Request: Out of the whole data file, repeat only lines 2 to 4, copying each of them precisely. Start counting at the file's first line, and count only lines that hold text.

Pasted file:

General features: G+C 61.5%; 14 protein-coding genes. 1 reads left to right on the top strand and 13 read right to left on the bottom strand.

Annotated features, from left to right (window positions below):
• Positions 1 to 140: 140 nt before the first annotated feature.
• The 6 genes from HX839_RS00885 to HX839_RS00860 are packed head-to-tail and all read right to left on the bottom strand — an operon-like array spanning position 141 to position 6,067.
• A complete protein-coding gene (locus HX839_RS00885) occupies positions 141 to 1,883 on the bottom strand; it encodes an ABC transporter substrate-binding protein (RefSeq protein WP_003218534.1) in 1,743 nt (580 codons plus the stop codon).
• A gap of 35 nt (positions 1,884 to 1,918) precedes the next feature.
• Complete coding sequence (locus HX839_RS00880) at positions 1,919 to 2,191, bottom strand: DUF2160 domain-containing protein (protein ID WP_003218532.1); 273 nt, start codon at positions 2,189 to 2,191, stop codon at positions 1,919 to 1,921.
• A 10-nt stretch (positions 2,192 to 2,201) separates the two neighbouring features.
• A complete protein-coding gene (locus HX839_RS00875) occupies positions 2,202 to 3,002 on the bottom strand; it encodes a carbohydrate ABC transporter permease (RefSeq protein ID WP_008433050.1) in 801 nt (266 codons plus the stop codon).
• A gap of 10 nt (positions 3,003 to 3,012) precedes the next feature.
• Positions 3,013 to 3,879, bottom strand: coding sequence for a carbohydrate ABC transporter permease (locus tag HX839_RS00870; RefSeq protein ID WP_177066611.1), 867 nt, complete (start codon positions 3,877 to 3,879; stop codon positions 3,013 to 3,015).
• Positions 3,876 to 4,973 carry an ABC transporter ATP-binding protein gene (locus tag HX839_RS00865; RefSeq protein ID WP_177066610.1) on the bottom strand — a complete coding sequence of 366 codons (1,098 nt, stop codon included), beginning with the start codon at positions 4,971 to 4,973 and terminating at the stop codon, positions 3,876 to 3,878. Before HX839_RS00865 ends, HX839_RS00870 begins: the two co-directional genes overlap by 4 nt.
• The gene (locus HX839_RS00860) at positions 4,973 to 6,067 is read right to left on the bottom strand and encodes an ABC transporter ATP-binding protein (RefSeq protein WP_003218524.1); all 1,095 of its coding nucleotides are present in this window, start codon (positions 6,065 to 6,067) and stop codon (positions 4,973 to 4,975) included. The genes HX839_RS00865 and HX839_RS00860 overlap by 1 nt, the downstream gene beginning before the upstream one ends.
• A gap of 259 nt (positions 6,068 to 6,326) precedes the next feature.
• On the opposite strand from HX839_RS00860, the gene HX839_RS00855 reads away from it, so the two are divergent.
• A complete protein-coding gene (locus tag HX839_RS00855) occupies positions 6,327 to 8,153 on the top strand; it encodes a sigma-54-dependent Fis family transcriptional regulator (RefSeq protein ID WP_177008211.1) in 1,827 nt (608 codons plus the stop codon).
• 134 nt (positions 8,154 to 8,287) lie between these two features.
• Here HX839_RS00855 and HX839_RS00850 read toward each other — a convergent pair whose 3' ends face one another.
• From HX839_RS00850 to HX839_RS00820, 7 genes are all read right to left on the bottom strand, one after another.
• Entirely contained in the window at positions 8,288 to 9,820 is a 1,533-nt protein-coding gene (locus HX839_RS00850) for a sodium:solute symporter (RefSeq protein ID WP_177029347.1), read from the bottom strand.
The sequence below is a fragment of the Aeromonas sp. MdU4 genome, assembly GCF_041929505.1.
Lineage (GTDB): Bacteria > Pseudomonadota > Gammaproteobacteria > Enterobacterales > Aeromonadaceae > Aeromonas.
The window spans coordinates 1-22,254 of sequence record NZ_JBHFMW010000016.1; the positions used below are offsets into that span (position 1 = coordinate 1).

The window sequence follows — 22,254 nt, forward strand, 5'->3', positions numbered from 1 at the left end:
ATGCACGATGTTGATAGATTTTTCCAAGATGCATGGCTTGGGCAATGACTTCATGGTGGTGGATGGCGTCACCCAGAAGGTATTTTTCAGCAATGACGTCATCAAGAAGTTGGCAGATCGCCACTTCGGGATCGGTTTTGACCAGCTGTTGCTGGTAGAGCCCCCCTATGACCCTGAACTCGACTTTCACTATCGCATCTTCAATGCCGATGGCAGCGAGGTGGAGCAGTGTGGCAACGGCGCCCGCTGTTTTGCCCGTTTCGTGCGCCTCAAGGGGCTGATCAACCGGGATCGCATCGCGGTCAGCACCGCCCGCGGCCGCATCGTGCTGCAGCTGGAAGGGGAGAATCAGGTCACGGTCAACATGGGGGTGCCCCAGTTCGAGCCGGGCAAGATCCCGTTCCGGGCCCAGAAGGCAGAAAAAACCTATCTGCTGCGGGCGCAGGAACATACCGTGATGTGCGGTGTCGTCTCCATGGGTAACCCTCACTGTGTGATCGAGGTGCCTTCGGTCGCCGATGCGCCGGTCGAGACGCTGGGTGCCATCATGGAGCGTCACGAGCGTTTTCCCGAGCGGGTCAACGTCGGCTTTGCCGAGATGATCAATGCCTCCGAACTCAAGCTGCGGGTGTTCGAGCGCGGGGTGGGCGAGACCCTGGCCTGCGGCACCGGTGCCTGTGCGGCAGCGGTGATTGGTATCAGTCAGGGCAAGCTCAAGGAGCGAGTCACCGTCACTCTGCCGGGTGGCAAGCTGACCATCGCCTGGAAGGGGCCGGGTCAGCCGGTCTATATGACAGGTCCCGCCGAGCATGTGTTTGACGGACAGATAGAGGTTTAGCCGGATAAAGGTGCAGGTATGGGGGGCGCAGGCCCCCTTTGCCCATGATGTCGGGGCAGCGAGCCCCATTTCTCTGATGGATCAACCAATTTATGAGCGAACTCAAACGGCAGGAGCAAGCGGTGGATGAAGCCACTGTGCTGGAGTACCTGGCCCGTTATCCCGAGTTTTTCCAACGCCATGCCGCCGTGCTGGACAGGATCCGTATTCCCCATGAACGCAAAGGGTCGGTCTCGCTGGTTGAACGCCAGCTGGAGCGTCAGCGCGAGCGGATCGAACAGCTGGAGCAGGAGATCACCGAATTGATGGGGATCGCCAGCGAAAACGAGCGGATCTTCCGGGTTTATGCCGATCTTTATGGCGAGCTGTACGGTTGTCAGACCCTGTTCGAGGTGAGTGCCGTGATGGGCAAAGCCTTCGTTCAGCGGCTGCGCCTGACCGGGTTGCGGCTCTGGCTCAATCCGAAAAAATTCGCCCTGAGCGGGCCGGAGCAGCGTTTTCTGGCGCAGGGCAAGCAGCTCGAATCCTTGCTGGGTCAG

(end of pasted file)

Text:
Annotated features, from left to right (window positions below):
• Positions 1 to 140: 140 nt before the first annotated feature.
• The 6 genes from HX839_RS00885 to HX839_RS00860 are packed head-to-tail and all read right to left on the bottom strand — an operon-like array spanning position 141 to position 6,067.